20 September 2023, The Tablet

JRS urges end of detention as means of immigration control

Sarah Teather: ‘The horrifying events in Brook House are not isolated.’

JRS urges end of detention as means of immigration control

Placard against the UK deportation flights to Rwanda near Brook House Immigration Removal Centre on June 12, 2022.
horst friedrichs / Alamy

The Jesuit Refugee Service UK is urging the government to stop using detention as a method of controlling immigration after the publication of a devastating new report chronicling the abuse of people held in an immigration centre near Gatwick Airport.

The report of the public inquiry about Brook House Immigration Removal Centre identifies 19 separate incidents of mistreatment amounting to torture or inhuman or degrading treatment which contravenes the EU Convention on Human Rights.

Sarah Teather, JRS UK’s director, said: “This report is further, painful proof of just how destructive immigration detention is. The horrifying events in Brook House are not isolated. They are part and parcel of a wider system. Detention routinely dehumanises people and denies them justice. It causes lasting damage to those subjected to it.”

Published yesterday, the report draws on testimony of people detained at Brook House IRC. It includes numerous instances of violent abuse against detained people such as the dangerous use of force as well as force being used to “provoke and punish”. It notes with special concern the number of incidents occurring over a short time frame, and calls for systemic changes in the way immigration detention operates.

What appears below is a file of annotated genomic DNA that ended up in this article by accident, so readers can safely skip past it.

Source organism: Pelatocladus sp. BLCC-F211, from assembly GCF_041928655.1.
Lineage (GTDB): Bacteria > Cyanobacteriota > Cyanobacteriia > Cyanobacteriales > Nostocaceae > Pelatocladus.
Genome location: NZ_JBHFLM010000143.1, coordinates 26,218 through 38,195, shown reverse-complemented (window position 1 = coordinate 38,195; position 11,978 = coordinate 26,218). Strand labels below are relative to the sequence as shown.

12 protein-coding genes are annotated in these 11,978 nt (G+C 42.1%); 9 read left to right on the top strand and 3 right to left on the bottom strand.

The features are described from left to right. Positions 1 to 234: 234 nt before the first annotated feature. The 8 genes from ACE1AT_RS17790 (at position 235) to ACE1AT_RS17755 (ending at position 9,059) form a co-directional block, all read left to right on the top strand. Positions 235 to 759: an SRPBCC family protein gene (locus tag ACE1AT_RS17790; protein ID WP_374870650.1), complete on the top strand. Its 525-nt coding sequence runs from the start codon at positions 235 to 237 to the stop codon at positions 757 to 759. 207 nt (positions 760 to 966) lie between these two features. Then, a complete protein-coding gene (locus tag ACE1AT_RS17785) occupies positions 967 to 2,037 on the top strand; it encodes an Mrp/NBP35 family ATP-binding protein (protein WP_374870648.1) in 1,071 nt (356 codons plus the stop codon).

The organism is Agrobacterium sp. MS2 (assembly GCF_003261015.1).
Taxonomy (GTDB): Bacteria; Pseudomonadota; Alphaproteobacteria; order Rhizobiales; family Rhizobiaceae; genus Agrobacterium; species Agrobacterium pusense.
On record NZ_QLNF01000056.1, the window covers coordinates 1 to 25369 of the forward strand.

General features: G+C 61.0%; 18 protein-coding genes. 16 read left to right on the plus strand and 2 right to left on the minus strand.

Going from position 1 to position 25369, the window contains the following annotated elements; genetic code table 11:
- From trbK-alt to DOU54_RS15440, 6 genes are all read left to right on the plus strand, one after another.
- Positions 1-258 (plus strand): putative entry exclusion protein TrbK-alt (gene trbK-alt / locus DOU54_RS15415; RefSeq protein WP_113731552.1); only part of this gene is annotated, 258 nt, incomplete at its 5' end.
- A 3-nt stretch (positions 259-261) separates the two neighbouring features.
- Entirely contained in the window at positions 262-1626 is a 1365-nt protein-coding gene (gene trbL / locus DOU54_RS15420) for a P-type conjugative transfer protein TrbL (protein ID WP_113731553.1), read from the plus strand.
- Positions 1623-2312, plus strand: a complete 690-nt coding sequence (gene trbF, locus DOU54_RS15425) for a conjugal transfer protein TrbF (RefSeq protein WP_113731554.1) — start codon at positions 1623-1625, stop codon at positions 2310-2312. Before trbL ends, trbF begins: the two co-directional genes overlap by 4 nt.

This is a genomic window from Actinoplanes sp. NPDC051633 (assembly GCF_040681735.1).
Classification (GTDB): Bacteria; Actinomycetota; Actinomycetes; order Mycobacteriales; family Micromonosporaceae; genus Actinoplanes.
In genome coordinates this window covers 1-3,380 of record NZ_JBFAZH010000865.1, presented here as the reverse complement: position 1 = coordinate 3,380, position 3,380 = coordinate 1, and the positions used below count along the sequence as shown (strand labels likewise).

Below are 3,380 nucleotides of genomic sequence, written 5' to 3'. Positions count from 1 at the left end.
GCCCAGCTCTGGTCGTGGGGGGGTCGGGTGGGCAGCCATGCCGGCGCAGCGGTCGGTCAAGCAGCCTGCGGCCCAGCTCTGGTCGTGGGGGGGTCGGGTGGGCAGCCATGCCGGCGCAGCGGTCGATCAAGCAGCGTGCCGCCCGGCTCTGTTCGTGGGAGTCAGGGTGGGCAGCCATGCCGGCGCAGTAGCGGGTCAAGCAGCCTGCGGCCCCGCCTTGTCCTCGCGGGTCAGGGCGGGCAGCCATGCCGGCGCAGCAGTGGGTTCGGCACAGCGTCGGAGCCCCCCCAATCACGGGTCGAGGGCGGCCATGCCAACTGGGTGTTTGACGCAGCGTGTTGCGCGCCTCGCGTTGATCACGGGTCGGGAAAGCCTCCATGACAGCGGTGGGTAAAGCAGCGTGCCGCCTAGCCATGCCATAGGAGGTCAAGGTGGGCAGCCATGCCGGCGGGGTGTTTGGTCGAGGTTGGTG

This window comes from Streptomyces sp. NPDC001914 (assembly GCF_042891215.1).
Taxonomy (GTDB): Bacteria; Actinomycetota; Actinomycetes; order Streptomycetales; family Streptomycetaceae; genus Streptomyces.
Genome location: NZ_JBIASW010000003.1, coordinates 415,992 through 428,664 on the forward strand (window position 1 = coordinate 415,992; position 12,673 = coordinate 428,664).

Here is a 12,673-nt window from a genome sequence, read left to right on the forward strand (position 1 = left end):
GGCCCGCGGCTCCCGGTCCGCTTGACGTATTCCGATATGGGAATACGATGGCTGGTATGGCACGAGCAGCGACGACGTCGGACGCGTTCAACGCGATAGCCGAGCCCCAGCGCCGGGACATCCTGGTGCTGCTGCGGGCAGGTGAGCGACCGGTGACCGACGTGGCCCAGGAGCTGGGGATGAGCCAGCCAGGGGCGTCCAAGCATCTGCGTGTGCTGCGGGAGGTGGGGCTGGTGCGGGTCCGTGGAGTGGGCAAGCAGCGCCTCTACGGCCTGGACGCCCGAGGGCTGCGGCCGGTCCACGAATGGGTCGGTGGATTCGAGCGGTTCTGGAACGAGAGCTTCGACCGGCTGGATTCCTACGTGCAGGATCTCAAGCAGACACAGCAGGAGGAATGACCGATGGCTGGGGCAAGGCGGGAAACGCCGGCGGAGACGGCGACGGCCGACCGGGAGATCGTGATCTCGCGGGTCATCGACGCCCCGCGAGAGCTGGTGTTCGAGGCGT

On September 28, the government is due to implement the Illegal Migration Act which provides the state with expanded powers to detain people and maintain them in detention arbitrarily.

Ms Teather added: “If we are serious about this never happening again, the use of detention for immigration control must end. Instead, the government is aggressively expanding it and even planning to subject children to routine and indefinite detention. Sweeping new powers allowing the government to detain people arbitrarily are about to come into force. This is outrageous, and the inquiry report again shows why. It is not too late to take a different course.”

The report is the outcome of an independent inquiry into the abuse by staff of people detained at Brook House IRC between April and August 2017.



As a society we urgently need to learn from the inquiry into Brook House, writes Sophie Cartwright



News of the abuse first emerged after a 21-year-old custody officer at Brook House wore a hidden camera on behalf of the BBC to expose the mistreatment of people held in the centre. This led to the Panorama documentary Under Cover: Britain’s Immigration Secrets, broadcast on September 4, 2017.

Naomi Blackwell, JRS UK’s detention outreach manager, said: “The evidence of the men subjected to horrific abuse at Brook House shines a light on the deep harm caused by immigration detention. Supporting people held in detention, we see time and again the huge impact on their mental health, and the way that normal human relationships are broken by detention.”

Set up on November 4 2019, the inquiry grew out of a special investigation into the mistreatment of people held at Brook House by the Prisons and Probation Ombudsman.



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